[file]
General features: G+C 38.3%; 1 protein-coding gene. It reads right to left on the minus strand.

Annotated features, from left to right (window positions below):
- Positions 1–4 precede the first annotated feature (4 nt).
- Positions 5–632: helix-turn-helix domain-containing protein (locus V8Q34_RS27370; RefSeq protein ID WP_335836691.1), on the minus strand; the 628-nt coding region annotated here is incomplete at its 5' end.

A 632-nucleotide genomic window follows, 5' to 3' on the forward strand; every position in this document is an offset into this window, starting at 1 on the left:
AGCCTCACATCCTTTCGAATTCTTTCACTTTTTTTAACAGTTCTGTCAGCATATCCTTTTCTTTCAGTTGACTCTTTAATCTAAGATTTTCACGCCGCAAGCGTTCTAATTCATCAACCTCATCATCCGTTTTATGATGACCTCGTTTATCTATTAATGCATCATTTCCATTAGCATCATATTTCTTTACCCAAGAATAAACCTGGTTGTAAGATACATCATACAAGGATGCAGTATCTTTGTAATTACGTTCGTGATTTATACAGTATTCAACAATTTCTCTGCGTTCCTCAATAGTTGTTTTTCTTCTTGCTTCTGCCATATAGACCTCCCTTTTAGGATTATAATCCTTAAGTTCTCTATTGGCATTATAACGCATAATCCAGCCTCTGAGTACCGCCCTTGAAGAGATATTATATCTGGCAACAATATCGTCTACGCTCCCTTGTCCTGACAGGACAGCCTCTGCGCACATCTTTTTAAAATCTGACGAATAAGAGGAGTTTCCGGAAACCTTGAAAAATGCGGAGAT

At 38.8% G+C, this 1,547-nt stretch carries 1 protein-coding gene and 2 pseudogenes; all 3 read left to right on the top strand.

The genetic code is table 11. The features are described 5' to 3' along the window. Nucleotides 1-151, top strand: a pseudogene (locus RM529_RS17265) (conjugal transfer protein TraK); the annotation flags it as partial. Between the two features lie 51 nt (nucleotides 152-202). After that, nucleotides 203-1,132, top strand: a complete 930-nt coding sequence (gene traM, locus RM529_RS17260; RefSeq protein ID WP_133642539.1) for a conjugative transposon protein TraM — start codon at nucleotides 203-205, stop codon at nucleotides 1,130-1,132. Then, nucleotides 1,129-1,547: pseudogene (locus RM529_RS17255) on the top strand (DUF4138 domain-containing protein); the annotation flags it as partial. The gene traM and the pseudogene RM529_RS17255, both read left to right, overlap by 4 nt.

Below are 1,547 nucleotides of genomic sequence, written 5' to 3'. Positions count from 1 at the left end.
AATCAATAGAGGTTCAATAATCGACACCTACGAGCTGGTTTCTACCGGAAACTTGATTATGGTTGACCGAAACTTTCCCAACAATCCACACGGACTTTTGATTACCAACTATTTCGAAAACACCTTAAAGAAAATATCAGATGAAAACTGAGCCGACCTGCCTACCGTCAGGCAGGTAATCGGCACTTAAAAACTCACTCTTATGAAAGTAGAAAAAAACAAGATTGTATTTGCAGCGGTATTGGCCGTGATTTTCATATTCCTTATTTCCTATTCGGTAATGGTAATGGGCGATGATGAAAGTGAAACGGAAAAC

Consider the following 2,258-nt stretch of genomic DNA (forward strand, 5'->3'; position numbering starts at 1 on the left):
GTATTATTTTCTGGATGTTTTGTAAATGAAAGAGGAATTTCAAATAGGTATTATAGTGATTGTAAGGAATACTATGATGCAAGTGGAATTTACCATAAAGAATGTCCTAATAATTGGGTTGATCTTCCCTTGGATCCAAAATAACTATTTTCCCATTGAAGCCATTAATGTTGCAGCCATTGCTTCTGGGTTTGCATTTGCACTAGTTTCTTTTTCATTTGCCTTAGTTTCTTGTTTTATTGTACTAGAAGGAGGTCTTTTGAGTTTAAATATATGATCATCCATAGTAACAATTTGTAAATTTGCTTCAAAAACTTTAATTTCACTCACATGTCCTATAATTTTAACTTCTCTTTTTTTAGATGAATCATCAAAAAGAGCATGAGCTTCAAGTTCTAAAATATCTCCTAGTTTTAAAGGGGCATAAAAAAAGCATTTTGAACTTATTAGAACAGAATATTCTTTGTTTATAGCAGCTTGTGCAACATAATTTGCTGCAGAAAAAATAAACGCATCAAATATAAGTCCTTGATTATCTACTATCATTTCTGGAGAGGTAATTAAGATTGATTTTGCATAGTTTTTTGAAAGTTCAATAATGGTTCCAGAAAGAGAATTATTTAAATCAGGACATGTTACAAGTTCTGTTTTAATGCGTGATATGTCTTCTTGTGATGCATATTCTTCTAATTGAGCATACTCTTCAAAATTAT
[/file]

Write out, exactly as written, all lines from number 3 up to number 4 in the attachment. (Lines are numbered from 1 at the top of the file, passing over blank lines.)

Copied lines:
- Positions 1–4 precede the first annotated feature (4 nt).
- Positions 5–632: helix-turn-helix domain-containing protein (locus V8Q34_RS27370; RefSeq protein ID WP_335836691.1), on the minus strand; the 628-nt coding region annotated here is incomplete at its 5' end.